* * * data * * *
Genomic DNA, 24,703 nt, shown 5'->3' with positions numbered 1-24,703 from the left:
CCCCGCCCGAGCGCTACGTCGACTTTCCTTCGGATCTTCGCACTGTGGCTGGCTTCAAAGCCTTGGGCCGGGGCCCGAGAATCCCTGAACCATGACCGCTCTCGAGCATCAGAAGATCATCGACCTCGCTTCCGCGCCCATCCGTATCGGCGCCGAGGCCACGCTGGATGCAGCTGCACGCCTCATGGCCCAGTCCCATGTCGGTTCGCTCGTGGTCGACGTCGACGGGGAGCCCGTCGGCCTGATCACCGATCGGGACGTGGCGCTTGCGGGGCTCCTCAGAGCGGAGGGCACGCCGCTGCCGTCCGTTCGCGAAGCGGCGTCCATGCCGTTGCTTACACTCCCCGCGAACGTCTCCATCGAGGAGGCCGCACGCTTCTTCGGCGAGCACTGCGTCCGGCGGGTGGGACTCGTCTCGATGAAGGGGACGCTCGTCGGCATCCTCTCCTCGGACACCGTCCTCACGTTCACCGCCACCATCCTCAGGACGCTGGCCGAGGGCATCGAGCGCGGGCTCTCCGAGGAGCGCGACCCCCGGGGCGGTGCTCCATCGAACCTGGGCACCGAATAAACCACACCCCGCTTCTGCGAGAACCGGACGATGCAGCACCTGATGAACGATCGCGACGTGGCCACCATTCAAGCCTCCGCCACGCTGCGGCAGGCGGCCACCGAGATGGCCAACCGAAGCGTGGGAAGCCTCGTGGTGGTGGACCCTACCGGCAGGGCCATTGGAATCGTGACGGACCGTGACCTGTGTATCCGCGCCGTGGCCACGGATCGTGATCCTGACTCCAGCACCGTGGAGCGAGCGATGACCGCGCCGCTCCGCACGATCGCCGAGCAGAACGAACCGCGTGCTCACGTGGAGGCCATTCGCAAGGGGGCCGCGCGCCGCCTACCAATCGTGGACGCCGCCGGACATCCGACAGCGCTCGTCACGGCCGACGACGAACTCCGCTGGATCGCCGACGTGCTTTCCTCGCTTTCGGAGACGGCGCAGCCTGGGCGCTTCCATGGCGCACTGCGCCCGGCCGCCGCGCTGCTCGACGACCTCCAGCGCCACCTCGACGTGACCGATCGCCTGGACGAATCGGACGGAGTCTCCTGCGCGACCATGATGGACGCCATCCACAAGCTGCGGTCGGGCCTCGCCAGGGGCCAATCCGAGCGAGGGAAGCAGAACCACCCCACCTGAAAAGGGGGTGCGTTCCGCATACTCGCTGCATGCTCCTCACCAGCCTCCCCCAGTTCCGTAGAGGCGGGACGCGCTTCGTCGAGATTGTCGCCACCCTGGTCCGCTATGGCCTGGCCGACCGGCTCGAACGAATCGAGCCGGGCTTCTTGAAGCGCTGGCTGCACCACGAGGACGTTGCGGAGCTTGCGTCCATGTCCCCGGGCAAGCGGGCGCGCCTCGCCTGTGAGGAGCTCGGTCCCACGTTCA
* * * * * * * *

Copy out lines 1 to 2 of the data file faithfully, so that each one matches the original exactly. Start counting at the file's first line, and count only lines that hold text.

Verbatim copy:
Genomic DNA, 24,703 nt, shown 5'->3' with positions numbered 1-24,703 from the left:
CCCCGCCCGAGCGCTACGTCGACTTTCCTTCGGATCTTCGCACTGTGGCTGGCTTCAAAGCCTTGGGCCGGGGCCCGAGAATCCCTGAACCATGACCGCTCTCGAGCATCAGAAGATCATCGACCTCGCTTCCGCGCCCATCCGTATCGGCGCCGAGGCCACGCTGGATGCAGCTGCACGCCTCATGGCCCAGTCCCATGTCGGTTCGCTCGTGGTCGACGTCGACGGGGAGCCCGTCGGCCTGATCACCGATCGGGACGTGGCGCTTGCGGGGCTCCTCAGAGCGGAGGGCACGCCGCTGCCGTCCGTTCGCGAAGCGGCGTCCATGCCGTTGCTTACACTCCCCGCGAACGTCTCCATCGAGGAGGCCGCACGCTTCTTCGGCGAGCACTGCGTCCGGCGGGTGGGACTCGTCTCGATGAAGGGGACGCTCGTCGGCATCCTCTCCTCGGACACCGTCCTCACGTTCACCGCCACCATCCTCAGGACGCTGGCCGAGGGCATCGAGCGCGGGCTCTCCGAGGAGCGCGACCCCCGGGGCGGTGCTCCATCGAACCTGGGCACCGAATAAACCACACCCCGCTTCTGCGAGAACCGGACGATGCAGCACCTGATGAACGATCGCGACGTGGCCACCATTCAAGCCTCCGCCACGCTGCGGCAGGCGGCCACCGAGATGGCCAACCGAAGCGTGGGAAGCCTCGTGGTGGTGGACCCTACCGGCAGGGCCATTGGAATCGTGACGGACCGTGACCTGTGTATCCGCGCCGTGGCCACGGATCGTGATCCTGACTCCAGCACCGTGGAGCGAGCGATGACCGCGCCGCTCCGCACGATCGCCGAGCAGAACGAACCGCGTGCTCACGTGGAGGCCATTCGCAAGGGGGCCGCGCGCCGCCTACCAATCGTGGACGCCGCCGGACATCCGACAGCGCTCGTCACGGCCGACGACGAACTCCGCTGGATCGCCGACGTGCTTTCCTCGCTTTCGGAGACGGCGCAGCCTGGGCGCTTCCATGGCGCACTGCGCCCGGCCGCCGCGCTGCTCGACGACCTCCAGCGCCACCTCGACGTGACCGATCGCCTGGACGAATCGGACGGAGTCTCCTGCGCGACCATGATGGACGCCATCCACAAGCTGCGGTCGGGCCTCGCCAGGGGCCAATCCGAGCGAGGGAAGCAGAACCACCCCACCTGAAAAGGGGGTGCGTTCCGCATACTCGCTGCATGCTCCTCACCAGCCTCCCCCAGTTCCGTAGAGGCGGGACGCGCTTCGTCGAGATTGTCGCCACCCTGGTCCGCTATGGCCTGGCCGACCGGCTCGAACGAATCGAGCCGGGCTTCTTGAAGCGCTGGCTGCACCACGAGGACGTTGCGGAGCTTGCGTCCATGTCCCCGGGCAAGCGGGCGCGCCTCGCCTGTGAGGAGCTCGGTCCCACGTTCA